Can You Have an Xbox and a Wii Hooked Up to the Same TV?

by Steve Lander

The Xbox and Wii video game consoles are about as different as possible. They use different controllers, different processors and have different approaches to gaming. However, they also share the same technologies for TV connections. As such, as long as your TV has two connections that are compatible with either system, you can connect both. You can even play both at the same time if your TV has a split screen mode and you're very coordinated.

Wii Connections

The Nintendo Wii comes with a standard three-conductor composite video and stereo audio cable. While these cables are convenient, they fail to take full advantage of the Wii's ability to generate a better-than-standard-definition 480p image. To get its full resolution, you need to use a five-conductor cable that carries both component video and stereo audio.

Xbox Connections

The Microsoft Xbox is similar to the Wii in that its basic cable fails to take full advantage of its capabilities. It also outputs an analog video signal over an optional component video cable if you want to experience the best possible picture quality. Unlike the Wii, though, it can generate true HD images of up to 1080p resolution.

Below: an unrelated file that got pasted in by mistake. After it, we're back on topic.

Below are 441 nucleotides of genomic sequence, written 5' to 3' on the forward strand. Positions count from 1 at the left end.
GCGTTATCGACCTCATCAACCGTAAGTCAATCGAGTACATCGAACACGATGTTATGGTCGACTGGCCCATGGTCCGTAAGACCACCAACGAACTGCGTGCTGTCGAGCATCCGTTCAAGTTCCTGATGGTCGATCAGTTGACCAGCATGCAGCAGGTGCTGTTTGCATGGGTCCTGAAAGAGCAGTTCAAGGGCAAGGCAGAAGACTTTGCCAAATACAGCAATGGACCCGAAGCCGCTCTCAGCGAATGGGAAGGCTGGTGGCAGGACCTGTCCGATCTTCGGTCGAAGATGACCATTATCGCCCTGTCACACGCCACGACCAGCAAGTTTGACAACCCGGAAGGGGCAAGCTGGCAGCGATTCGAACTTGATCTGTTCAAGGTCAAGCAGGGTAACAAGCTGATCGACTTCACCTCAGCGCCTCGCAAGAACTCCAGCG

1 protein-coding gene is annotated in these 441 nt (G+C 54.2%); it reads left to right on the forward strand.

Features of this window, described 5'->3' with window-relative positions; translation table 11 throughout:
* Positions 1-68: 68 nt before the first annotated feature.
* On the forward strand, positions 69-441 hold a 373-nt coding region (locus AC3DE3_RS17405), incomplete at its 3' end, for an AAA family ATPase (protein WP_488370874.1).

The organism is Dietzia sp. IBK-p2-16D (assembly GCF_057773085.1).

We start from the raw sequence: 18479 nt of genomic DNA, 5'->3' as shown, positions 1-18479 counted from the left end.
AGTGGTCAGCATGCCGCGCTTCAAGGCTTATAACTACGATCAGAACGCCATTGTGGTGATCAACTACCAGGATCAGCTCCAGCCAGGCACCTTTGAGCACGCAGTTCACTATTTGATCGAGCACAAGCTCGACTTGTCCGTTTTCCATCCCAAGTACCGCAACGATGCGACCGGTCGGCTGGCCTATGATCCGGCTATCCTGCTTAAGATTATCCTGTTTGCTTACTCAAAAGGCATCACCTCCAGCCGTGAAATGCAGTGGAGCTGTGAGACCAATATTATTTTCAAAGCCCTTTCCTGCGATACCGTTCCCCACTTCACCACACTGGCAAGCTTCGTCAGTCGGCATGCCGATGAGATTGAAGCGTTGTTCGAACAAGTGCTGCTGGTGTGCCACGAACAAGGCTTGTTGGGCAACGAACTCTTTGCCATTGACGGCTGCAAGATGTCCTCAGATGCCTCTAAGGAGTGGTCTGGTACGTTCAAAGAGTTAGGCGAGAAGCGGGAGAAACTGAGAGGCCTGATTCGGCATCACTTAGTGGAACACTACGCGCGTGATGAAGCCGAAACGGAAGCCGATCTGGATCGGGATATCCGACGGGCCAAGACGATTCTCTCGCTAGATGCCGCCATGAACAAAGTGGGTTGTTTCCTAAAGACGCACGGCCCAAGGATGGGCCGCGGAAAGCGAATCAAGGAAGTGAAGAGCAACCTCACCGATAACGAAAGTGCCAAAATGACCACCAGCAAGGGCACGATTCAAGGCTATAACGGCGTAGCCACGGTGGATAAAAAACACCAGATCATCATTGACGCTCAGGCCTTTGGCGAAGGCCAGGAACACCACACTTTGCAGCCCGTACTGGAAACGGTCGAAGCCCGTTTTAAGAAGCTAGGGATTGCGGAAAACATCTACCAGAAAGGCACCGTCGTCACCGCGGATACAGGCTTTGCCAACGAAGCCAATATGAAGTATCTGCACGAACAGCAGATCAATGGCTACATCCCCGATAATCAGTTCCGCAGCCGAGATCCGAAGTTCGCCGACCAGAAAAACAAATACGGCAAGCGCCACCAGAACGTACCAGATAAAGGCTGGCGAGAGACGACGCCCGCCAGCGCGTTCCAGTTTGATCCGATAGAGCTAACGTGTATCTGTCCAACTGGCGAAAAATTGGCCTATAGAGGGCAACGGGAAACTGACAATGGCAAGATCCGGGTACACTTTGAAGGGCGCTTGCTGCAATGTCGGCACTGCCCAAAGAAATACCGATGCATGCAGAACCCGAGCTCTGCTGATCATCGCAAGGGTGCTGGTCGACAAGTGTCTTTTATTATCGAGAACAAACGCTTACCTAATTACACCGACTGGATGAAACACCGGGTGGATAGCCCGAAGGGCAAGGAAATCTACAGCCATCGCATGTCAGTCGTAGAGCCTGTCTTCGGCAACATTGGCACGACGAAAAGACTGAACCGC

Choices

Since neither system supports the convenient single-plug HDMI standard, you're left with one choice -- component video. This connection uses three cables to carry the video signal and can achieve HD picture quality. However, many TVs have at best one component video input. If this is the case with your set, you'll either have to settle for a composite connection from one of your video game systems or swap component cables each time you play a different system.

Switch Boxes

If your TV or home theater receivers is out of inputs and you have room for only one system, you still have another alternative. You can buy a switch box that has multiple inputs and one output. After connecting your Wii and Xbox to the switch box, you connect it to your TV. Some switch boxes can even automatically switch themselves to whichever input is active.

Video of the Day

Brought to you by Techwalla
Brought to you by Techwalla

About the Author

Steve Lander has been a writer since 1996, with experience in the fields of financial services, real estate and technology. His work has appeared in trade publications such as the "Minnesota Real Estate Journal" and "Minnesota Multi-Housing Association Advocate." Lander holds a Bachelor of Arts in political science from Columbia University.

More Articles

Photo Credits